“That's the essential story here. In this period of flat overall promotional spend, innovative marketing techniques are being used more and more to reach physicians,” says Christopher Wooden, VP, global sales ǀ ChannelDynamics at IMS Health, one of the authors of the report. “The industry is starting to get there. We've been tracking online or automated detailing back to 2001 or 2002 and clients were saying, ‘Ooh, we want to pick this up if it's happening.' But it hasn't been until the last two years that we have seen dramatic uptake in terms of a change in the use of those channels.”
Wooden is quick to note, however, that the pace of progress has been herky-jerky. By way of example, he points to a prediction he made three years ago. “When we started measuring tablet usage by reps, I thought that within a year to 18 months every rep call would be with tablet in hand. Boy, I was wrong,” he says, pointing to IMS data showing that reps in Belgium were most likely to use a tablet for detailing support during face-to-face calls during 201 … and that a tablet was used in only one in five of those calls.
“Today we take for granted that reps aren't just going to disappear, which goes against a lot of what you heard in the early days of digital,” Wooden continues. “But everything else is still so up in the air. Like automated detailing—will it ever become a standard and significant part of the story? Will there be a WebEx-/Skype-sort of detail, or will this become an element used better by some, not at all by others and mediocre by a majority? I have no idea. Honestly, I don't.”
As for how organizations are evolving their HCP-targeted practices amid a maelstrom of change in the marketplace, details are few and far between. The most innovative brand team leaders share specifics about their successful programs as freely as they do their ATM passcodes; those who have been burned are no more eager to perform after-the-fact campaign public autopsies. In fact, that could well be part of the reason that the digital-era transition has proceeded far more slowly in pharma than in other verticals.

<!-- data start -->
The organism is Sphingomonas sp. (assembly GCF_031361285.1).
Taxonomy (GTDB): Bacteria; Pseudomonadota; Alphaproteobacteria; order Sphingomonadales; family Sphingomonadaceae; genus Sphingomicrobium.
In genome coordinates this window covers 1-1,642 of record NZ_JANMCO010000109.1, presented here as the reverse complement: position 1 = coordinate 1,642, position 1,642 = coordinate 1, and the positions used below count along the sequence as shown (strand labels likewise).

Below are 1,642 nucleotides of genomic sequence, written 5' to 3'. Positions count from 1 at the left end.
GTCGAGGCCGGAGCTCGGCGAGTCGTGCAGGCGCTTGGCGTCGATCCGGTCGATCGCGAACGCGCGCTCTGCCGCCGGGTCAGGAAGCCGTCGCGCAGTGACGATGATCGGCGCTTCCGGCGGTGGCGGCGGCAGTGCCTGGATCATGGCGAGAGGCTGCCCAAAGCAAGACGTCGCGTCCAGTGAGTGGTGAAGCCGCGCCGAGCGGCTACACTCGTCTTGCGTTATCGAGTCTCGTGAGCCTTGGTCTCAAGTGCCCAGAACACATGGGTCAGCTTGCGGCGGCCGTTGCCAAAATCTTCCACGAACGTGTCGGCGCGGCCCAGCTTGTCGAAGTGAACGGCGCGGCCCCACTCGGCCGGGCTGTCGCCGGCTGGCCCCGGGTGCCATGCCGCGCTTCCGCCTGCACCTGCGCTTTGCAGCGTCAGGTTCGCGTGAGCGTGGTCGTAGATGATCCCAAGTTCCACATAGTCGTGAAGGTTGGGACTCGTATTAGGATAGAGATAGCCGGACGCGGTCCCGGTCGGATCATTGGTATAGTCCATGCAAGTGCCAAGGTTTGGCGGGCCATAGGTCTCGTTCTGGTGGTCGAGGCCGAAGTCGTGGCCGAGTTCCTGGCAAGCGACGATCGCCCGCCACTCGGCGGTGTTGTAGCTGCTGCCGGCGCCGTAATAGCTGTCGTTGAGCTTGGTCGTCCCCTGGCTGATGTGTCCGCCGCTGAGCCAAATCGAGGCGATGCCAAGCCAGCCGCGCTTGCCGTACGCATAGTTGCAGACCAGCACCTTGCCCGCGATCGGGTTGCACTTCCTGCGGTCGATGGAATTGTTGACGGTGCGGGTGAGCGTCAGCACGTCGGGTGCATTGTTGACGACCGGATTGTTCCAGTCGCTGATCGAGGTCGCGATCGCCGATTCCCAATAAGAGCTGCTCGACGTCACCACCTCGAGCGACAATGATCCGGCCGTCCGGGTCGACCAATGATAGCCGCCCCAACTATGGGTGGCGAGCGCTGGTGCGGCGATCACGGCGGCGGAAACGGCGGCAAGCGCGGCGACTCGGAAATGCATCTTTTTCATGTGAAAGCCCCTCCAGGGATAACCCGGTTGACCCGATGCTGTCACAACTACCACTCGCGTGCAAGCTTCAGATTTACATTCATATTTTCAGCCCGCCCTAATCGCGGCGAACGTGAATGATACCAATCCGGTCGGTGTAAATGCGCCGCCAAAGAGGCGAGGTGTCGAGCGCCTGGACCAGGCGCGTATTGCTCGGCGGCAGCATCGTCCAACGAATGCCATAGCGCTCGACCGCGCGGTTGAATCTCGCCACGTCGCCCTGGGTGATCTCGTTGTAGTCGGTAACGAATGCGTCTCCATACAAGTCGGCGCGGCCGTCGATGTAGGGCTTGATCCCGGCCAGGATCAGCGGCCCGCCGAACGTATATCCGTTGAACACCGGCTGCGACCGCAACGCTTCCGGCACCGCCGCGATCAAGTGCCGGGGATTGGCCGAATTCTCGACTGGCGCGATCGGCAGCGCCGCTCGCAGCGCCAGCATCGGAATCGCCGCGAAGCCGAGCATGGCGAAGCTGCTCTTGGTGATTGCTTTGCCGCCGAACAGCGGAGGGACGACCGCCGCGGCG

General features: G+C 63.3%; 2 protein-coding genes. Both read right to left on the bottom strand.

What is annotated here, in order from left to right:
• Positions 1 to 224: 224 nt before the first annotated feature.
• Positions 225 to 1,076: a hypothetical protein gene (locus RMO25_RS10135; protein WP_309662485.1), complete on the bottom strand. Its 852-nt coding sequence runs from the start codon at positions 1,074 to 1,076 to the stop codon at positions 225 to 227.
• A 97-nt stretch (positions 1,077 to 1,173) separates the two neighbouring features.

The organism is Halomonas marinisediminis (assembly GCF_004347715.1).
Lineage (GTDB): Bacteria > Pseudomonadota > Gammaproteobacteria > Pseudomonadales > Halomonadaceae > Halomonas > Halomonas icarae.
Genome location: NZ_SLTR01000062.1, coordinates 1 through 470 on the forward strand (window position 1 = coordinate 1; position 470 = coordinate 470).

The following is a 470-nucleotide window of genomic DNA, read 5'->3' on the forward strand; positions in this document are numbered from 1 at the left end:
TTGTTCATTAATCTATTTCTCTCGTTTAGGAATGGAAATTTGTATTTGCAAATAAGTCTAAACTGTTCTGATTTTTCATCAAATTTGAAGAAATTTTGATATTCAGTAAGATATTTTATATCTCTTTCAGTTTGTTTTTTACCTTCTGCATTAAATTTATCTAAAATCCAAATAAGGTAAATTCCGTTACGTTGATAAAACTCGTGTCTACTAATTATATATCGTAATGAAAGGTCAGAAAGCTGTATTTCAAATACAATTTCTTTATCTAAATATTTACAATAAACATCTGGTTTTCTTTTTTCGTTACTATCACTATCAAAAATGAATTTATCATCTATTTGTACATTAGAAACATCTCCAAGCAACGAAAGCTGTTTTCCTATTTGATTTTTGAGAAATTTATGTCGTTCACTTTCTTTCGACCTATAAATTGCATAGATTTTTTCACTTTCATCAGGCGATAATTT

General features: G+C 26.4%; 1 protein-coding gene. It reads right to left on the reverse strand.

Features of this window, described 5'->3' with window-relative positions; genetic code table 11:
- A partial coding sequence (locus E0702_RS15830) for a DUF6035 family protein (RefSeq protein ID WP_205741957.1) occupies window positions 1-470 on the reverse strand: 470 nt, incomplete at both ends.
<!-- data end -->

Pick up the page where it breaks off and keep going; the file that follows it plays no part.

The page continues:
“Five years ago, at the beginning of a lot of these efforts to get in front of physicians who were big on digital, there were a lot of significant foul balls hit,” Luby explains. “In pharma, the appetite for failure has never been high. When you couple those bad early experiences with people who may not be 100% comfortable with digital in the first place, you'll get some push-back—that is, if your money [to be used on these programs] doesn't go away entirely or get slashed. There are lots of people out there with scars and burns from those prior failed efforts.”
Which isn't to imply that companies without those scars and burns feel much rosier about their physician-engagement practices, or lack thereof. “There's a weird paranoia in pharma, in that everybody thinks the next person is doing it better,” Wooden says. “When I go to clients and give them my spiel, I always start with, ‘Don't worry, you're not late to this game.' It's still such a trial-and-error exercise at this point, and there's still that big conundrum. Management will say, ‘Okay, what's the ROI of this campaign?' The only truly accurate answer a lot of the time is, ‘Well, we have no idea, boss, because nobody's ever done this before.'”
A bigger concern may be a simple knowledge and/or familiarity gap, especially among higher-ups who have been in the biz for some time. “Some folks in GM seats at these companies—you know, they get their kids to queue up Netflix or program their phones … You can't afford to wait out their retirements,” Luby stresses. Adds Wooden, “Every big pharma company has some very sound and airtight processes in place for sales-force and campaigndeployment and rep training and all that. Now, in this new world, doctors expect [organizations] to deliver on the digital side. It can go wobbly, as the English say.”
Two of the best